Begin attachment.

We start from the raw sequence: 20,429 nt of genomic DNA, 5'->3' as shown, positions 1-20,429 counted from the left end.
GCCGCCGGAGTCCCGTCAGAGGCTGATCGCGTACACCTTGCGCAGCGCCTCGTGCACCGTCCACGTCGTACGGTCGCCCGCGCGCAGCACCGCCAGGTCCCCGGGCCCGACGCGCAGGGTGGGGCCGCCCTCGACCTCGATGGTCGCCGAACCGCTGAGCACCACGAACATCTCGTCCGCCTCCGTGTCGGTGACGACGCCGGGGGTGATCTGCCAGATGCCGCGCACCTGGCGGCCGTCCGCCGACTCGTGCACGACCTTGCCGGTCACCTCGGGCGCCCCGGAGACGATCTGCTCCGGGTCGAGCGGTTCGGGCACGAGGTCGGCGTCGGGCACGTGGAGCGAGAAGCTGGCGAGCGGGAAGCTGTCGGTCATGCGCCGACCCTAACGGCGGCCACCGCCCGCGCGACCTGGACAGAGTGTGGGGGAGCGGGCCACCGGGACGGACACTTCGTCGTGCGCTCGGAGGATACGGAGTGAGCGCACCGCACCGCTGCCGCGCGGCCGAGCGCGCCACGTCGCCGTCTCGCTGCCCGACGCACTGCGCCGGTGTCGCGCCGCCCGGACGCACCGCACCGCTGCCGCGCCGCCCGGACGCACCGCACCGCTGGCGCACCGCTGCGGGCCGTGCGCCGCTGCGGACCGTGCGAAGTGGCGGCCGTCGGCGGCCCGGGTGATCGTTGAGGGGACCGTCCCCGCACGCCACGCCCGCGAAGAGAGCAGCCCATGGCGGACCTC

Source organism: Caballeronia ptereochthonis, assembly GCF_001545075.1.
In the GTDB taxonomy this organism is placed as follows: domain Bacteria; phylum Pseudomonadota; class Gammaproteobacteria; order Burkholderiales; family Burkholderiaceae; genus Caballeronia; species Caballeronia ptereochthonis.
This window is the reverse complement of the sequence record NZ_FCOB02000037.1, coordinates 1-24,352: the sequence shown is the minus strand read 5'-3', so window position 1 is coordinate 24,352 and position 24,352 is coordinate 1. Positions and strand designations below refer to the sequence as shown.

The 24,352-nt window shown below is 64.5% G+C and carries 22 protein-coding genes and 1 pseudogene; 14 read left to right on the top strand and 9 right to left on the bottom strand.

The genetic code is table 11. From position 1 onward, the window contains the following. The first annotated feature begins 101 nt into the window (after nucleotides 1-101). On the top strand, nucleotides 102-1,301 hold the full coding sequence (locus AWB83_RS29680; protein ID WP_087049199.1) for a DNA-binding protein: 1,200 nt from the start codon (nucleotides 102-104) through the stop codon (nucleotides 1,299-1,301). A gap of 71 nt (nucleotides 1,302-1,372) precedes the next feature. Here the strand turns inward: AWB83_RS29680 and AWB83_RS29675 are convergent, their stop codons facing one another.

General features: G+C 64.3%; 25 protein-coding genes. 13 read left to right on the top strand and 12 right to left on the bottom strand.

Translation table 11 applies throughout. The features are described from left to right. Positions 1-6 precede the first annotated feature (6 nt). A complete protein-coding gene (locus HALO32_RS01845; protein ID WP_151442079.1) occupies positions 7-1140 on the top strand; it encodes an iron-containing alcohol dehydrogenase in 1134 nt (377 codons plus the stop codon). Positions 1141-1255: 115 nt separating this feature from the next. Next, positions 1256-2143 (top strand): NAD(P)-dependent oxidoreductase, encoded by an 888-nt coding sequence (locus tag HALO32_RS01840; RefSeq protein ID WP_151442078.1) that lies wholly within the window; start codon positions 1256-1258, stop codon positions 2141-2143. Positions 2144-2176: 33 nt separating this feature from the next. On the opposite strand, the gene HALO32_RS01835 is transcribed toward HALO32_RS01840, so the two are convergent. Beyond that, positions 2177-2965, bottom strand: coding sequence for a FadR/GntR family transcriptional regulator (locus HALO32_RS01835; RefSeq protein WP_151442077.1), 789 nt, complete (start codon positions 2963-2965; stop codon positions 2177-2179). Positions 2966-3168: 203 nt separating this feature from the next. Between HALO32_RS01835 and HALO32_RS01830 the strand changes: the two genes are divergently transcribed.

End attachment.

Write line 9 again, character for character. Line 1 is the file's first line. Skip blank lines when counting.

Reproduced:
Translation table 11 applies throughout. The features are described from left to right. Positions 1-6 precede the first annotated feature (6 nt). A complete protein-coding gene (locus HALO32_RS01845; protein ID WP_151442079.1) occupies positions 7-1140 on the top strand; it encodes an iron-containing alcohol dehydrogenase in 1134 nt (377 codons plus the stop codon). Positions 1141-1255: 115 nt separating this feature from the next. Next, positions 1256-2143 (top strand): NAD(P)-dependent oxidoreductase, encoded by an 888-nt coding sequence (locus tag HALO32_RS01840; RefSeq protein ID WP_151442078.1) that lies wholly within the window; start codon positions 1256-1258, stop codon positions 2141-2143. Positions 2144-2176: 33 nt separating this feature from the next. On the opposite strand, the gene HALO32_RS01835 is transcribed toward HALO32_RS01840, so the two are convergent. Beyond that, positions 2177-2965, bottom strand: coding sequence for a FadR/GntR family transcriptional regulator (locus HALO32_RS01835; RefSeq protein WP_151442077.1), 789 nt, complete (start codon positions 2963-2965; stop codon positions 2177-2179). Positions 2966-3168: 203 nt separating this feature from the next. Between HALO32_RS01835 and HALO32_RS01830 the strand changes: the two genes are divergently transcribed.